Metro Weekly

Jason Suran’s ‘Reconnected’ is a mind-boggling rush of virtual mentalism

Suran uses Zoom to thrilling effect in a show that'll leave you dumbfounded

jason suran, mentalist, mentalism
Jason Suran — Photo: Alex Knight

Jason Suran stands behind three paper bags. Randomly concealed in one is a large, sharp metal spike. He slowly waves his hand across the top of the bags, waiting for an audience member — who has no idea where the spike is — to call stop. When she does, his hand instantly obliges. He asks if she’s sure. She responds with a halting yes. And so Jason Suran plunges his palm down on the bag — which crumples with a loud pop. The audience collectively gasps and heaves a sigh of relief. The fact that is all happening over Zoom makes it all the more amazing.

“Obviously, I’m in control of the outcome. Obviously, I have some way to influence what happens here,” Suran tells me later. “What I find fascinating is how that doesn’t matter. There’s still this physiological sensation, this empathy that we develop because we’re watching it through a camera. In some ways it’s more terrifying through a camera. There’s something less safe about seeing it on webcam than in a theater.”

A Manhattan-based magician and regular at Alan Cumming’s Club Cumming, Suran, hamstrung by the pandemic, devised an hourlong Zoom routine which he’s been performing several times a week, both in intimate public shows and for private groups. Produced by Cumming (“One of the most kind and generous spirits I have ever met in my entire life”), Jason Suran: Reconnected is an enjoyable way to spend an hour online — a fast-past, arresting, mind-boggling rush of mentalism that leaves you persistently dumbfounded.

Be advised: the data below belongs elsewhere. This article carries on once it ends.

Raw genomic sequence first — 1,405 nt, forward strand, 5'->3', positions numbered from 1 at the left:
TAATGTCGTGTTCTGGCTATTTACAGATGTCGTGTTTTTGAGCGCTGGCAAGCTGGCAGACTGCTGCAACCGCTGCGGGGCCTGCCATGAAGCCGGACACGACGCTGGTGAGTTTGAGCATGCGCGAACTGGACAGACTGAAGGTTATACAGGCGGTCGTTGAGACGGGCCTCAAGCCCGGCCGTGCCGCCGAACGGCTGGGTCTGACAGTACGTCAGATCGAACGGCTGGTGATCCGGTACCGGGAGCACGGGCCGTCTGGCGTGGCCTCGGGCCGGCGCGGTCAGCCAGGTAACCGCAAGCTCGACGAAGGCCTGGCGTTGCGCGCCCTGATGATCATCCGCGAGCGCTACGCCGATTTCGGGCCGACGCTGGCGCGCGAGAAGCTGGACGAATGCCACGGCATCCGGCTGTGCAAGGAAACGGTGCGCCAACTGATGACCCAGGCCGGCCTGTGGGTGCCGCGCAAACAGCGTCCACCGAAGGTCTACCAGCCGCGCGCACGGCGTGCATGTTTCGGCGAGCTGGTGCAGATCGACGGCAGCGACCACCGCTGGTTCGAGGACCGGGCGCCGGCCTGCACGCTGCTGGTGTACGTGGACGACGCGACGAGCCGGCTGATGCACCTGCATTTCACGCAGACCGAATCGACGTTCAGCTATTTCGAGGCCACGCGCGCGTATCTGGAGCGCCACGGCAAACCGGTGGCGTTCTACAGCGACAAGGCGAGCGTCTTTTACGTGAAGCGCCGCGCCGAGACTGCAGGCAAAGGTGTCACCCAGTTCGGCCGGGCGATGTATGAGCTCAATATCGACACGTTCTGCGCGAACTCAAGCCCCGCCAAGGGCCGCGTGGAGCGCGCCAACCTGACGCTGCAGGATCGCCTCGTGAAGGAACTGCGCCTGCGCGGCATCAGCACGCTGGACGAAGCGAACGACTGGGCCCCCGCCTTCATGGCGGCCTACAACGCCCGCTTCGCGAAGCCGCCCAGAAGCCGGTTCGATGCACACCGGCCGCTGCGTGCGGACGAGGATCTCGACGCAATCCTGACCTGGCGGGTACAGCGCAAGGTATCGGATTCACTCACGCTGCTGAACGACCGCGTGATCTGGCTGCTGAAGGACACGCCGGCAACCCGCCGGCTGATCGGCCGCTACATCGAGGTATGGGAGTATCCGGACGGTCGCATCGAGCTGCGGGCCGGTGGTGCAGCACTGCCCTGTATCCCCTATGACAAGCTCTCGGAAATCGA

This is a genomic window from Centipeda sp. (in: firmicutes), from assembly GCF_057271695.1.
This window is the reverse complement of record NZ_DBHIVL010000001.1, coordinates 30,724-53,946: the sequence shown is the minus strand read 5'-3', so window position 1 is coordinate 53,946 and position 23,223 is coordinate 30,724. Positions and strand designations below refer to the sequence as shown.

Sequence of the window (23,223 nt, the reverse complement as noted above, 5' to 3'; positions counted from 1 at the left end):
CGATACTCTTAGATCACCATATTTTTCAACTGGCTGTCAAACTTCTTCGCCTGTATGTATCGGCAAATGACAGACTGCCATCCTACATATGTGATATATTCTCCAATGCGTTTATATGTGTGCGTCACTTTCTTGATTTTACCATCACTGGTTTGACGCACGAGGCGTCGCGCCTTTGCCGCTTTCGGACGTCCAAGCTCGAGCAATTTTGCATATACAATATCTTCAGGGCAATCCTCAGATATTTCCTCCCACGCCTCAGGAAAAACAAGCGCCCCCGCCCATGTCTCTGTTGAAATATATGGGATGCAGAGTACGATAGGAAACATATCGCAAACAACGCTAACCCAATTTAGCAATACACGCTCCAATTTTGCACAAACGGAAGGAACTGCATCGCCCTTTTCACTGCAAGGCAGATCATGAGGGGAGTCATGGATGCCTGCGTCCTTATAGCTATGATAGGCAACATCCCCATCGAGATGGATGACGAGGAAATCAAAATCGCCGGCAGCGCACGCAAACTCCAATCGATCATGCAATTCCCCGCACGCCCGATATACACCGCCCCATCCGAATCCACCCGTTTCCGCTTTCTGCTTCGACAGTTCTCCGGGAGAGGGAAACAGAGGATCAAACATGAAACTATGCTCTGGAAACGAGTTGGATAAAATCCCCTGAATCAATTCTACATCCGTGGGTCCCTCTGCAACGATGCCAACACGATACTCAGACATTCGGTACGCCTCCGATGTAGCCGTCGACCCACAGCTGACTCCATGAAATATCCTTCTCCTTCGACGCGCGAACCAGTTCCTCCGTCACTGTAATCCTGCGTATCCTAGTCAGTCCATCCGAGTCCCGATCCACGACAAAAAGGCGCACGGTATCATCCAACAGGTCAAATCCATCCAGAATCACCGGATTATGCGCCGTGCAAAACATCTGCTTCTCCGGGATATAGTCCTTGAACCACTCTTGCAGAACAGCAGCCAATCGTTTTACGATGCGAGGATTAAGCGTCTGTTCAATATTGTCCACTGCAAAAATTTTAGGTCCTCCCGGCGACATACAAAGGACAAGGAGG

Jason Suran

“Mentalism is a subgenre of magic,” says the 29-year-old Suran, thickly bearded, classically handsome, and bursting with frenetic energy. “It’s part of what these days people tend to call the mystery arts.”

Suran is unusually frank when asked how he responds to skeptics who question his psychic maneuvers. “I am a strict materialist,” he says. “I believe in what I can see and what I can touch and what can be scientifically evaluated and measured. For me, mentalism really is a means to an end.

“I like this medium because it gives me a chance to talk to people,” he says. “It gives me a chance to put the audience front and center. Mentalism is special in that way. When you’re working with a participant on stage, they’re not just choosing a card, but are actually being asked to reveal themselves in some way, to share something meaningful. And that’s all I’m interested in. So to the skeptics of what I do, if they’re like, ‘That’s not real,’ my answer’s like, ‘Yeah, was that unclear? I feel like I said that at the start.'”

Reconnected plays every Friday at 8:30 p.m. through May 14. Tickets are $50. For more information or to book a private show, visit

Read More:

Cory Stewart ‘TOV’ review: An album of catchy, soul-baring dancepop

Spotlight: Jane Franklin Dance’s ‘Sense of Place Rhythm and Sound’

Spotlight: Sixth and I’s Virtual Book Talks

Support Metro Weekly’s Journalism

These are challenging times for news organizations. And yet it’s crucial we stay active and provide vital resources and information to both our local readers and the world. So won’t you please take a moment and consider supporting Metro Weekly with a membership? For as little as $5 a month, you can help ensure Metro Weekly magazine and remain free, viable resources as we provide the best, most diverse, culturally-resonant LGBTQ coverage in both the D.C. region and around the world. Memberships come with exclusive perks and discounts, your own personal digital delivery of each week’s magazine (and an archive), access to our Member's Lounge when it launches this fall, and exclusive members-only items like Metro Weekly Membership Mugs and Tote Bags! Check out all our membership levels here and please join us today!

Leave a Comment: